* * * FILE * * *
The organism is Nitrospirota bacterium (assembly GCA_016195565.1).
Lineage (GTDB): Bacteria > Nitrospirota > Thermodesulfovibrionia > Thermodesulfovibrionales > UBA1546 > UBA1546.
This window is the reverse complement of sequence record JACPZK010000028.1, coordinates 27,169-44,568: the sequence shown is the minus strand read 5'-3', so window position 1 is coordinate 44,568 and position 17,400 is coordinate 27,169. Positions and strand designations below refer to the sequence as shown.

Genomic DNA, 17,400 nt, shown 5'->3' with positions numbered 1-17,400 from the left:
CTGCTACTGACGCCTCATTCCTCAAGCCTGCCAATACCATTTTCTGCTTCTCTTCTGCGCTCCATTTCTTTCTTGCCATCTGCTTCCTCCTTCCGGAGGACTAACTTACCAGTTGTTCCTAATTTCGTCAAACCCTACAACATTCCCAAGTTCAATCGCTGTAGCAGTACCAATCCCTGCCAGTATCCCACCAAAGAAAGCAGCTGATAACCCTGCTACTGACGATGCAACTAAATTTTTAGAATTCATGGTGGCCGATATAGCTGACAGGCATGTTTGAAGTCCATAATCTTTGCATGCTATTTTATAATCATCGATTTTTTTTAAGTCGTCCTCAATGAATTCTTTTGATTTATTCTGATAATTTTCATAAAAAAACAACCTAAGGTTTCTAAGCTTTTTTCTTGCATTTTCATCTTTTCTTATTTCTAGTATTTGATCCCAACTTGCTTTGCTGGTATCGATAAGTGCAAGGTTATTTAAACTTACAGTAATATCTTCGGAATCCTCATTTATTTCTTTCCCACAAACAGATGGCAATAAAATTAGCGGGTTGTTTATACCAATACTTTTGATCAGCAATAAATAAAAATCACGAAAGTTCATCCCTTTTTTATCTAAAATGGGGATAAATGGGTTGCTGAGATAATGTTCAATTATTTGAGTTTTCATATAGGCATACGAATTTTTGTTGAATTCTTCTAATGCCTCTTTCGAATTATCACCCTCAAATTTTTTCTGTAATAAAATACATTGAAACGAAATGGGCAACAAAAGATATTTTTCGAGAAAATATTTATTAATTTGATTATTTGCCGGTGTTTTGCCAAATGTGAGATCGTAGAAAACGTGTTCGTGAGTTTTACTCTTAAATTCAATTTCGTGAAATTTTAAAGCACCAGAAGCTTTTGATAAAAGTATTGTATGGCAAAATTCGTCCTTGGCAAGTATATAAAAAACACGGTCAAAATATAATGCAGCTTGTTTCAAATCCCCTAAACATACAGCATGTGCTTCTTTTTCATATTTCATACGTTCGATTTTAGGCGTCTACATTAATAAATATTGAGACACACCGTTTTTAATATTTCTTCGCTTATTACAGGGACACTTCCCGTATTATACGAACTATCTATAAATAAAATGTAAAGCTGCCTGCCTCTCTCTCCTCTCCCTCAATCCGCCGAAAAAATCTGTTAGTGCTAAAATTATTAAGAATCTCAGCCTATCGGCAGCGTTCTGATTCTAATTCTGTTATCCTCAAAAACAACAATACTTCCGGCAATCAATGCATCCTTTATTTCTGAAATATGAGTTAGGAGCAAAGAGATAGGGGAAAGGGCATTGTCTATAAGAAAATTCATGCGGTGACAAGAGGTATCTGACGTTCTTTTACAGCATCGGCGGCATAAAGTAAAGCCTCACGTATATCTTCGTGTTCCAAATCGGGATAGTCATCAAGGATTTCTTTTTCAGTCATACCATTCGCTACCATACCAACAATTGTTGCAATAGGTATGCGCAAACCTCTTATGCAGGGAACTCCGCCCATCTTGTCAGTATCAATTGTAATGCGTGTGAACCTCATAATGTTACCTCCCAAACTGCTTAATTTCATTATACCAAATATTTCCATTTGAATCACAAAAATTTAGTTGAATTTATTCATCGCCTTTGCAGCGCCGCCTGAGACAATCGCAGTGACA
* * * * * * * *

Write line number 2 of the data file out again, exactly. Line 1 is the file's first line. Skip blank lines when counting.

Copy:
Lineage (GTDB): Bacteria > Nitrospirota > Thermodesulfovibrionia > Thermodesulfovibrionales > UBA1546 > UBA1546.